Dreamweaver user group for London and web standards

Last night, I attended a meeting of The London Dreamweaver Meetup Group. It was a quiet affair. Although six people had said they would attend, only three of us turned up—Nigel, the previous organizer, Reynold Chung, the new organizer, and myself. The group was launched in 2009, but has met only a few times, and attendance has rarely broken into double figures. So, the challenge is to breathe new life into the group and attract members who share an interest in using Dreamweaver, regardless of whether it’s part of their job or they’re just creating websites in their spare time.

To get the group going, I have agreed to give a talk on Thursday 26 January demonstrating how to create a simple mobile website using jQuery Mobile, which is integrated in Dreamweaver CS5.5. The time and location have yet to be decided, but we’re trying to fix somewhere in easy reach of central London.

Reynold has put a lot of effort into planning the relaunch of the Dreamweaver group, so I’ll leave it up to him to announce the details of what he’s got in mind. In the meantime, I’d like to share some thoughts of my own about Dreamweaver’s reputation and how it can be improved.

Does Dreamweaver produce bad code?

I’ve been using Dreamweaver on an almost daily basis for about ten years, so I know the program pretty much inside out. Even before I started writing books about Dreamweaver in 2003, I always updated to the latest version as soon as it was released. As a result, I also know how the program has developed over the years. Yet whenever I meet professional web developers in Britain, they’re almost unanimous in their hostility towards Dreamweaver. Time and again I’ve been told that no serious professional would consider using Dreamweaver because it produces such terrible code. However, when I ask how long ago it was since they last used Dreamweaver, the answer is usually “ten years ago”.

How is it possible to judge the quality of any product—let alone a piece of software—based on impressions of it ten years ago? I freely admit that the quality of the code created by Dreamweaver all those years ago was far from perfect. Back in 2001, the Web Standards Project (WaSP) set up the Dreamweaver Task Force (later renamed the Adobe Task Force) under the leadership of Rachel Andrew and Drew McLellan, working together with Jeffrey “Mr Web Standards” Zeldman. The task force had two basic aims:

  1. Improve the standards compliance and accessibility of web pages produced with Dreamweaver.
  2. Raise awareness of web standards among the Dreamweaver community.

When Dreamweaver MX was released in 2002, the WaSP task force released its findings, which concluded—among other things—that “Dreamweaver produces valid markup ‘out of the box'”, and that “the most important thing about this release is that it recognizes the importance of web standards and tries to promote them within the constraints placed on it.” So, even as far back as 2002, WaSP acknowledged Dreamweaver’s support for web standards and the quality of the code it produces. But what were the constraints the task force referred to? The main problem was that Dreamweaver MX still used <font> tags as the default for styling text—although the user could switch to CSS. That changed with the following release, MX 2004, when CSS became the default. And since Dreamweaver CS4 (released in 2008), the only way to use <font> tags has been to insert them manually.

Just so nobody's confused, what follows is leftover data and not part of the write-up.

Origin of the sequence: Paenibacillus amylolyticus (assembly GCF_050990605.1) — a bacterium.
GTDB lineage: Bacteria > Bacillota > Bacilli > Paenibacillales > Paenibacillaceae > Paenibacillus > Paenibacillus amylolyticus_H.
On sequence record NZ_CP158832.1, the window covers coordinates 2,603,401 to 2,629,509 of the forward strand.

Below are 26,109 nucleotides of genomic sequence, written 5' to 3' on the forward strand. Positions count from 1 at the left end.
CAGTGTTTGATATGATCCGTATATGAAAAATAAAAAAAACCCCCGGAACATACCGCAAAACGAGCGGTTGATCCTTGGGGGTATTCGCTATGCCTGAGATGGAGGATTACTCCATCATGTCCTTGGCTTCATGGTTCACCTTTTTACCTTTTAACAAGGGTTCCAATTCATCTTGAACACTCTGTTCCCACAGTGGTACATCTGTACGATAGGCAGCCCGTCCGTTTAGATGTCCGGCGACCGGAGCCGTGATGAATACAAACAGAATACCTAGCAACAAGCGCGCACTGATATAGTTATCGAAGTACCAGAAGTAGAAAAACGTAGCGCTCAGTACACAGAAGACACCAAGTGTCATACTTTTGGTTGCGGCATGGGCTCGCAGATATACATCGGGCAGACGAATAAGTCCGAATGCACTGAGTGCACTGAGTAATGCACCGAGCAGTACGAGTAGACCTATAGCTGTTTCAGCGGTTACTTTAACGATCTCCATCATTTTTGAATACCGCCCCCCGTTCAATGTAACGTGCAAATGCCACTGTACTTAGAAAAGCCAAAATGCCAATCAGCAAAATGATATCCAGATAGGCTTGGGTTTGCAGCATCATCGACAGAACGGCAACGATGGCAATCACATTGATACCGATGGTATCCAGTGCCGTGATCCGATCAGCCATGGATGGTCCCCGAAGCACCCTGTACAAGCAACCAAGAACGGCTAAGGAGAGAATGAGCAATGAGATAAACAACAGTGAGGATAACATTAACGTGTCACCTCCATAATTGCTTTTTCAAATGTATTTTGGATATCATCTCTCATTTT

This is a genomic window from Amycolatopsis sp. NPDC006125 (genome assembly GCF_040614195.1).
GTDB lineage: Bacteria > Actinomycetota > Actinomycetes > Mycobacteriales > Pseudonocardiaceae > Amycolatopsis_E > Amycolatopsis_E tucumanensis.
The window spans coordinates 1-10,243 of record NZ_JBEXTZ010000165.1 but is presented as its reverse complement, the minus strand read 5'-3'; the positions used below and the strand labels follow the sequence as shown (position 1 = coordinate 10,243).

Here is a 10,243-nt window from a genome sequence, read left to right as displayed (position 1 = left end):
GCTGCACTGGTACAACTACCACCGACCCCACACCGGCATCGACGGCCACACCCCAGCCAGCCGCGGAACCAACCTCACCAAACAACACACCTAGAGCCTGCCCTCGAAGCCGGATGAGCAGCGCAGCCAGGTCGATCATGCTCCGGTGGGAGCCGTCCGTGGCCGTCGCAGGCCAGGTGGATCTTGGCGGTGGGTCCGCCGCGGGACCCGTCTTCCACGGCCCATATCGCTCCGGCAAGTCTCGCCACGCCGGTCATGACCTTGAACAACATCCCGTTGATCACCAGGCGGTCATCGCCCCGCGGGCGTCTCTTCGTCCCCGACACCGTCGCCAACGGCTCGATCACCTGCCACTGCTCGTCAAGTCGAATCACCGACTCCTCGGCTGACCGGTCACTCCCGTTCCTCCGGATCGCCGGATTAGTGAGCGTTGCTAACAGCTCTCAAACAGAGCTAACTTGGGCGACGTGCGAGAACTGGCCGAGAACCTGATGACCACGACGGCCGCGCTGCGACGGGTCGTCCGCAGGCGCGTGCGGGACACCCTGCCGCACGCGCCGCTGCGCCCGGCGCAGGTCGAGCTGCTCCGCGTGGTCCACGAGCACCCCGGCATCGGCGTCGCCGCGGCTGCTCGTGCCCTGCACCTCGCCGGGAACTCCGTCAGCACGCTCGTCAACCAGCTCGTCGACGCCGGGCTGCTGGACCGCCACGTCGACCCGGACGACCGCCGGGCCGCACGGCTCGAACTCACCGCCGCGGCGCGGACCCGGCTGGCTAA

Even so, some horrors remained inside Dreamweaver, the worst of which was Layout Mode. This was aimed at visual designers with an aversion for code, but it created a tangled mass of nested tables that collapsed like a house of cards if you tried to alter the design. As a result of behind-the-scenes lobbying, Layout Mode was deliberately hidden in Dreamweaver CS3, before being removed completely from Dreamweaver CS4. At the same time, all the sample pages that used nested tables and deprecated markup were replaced by standards-compliant CSS layouts designed by WaSP evangelist, Stephanie Sullivan (now Rewis). Another monstrosity that bit the dust in Dreamweaver CS5 was the Web Photo Album. Many of the outdated JavaScript “behaviors” have also been quietly swept away.

As well as removing the bad aspects of the program, the Dreamweaver engineers have added new features—some of them highly successful, others not quite so good. One that I would put in the latter category is Spry, Adobe’s attempt at creating an Ajax library. The idea behind Spry was good, but lack of investment, combined with the runaway success of jQuery, meant that it never fulfilled its potential. Although Spry widgets still live on in Dreamweaver, Adobe has focused its efforts on jQuery—not only incorporating code hinting for it, but also becoming a major corporate sponsor and donating the full-time efforts of several engineers. Among the really positive improvements in Dreamweaver, I would cite syntax checking and code introspection for both JavaScript and PHP, plus the dynamic incorporation of full documentation for PHP 5.3. Dreamweaver’s handling of CSS3 media queries is also a great timesaver, keeping its features in tune with web standards as they evolve.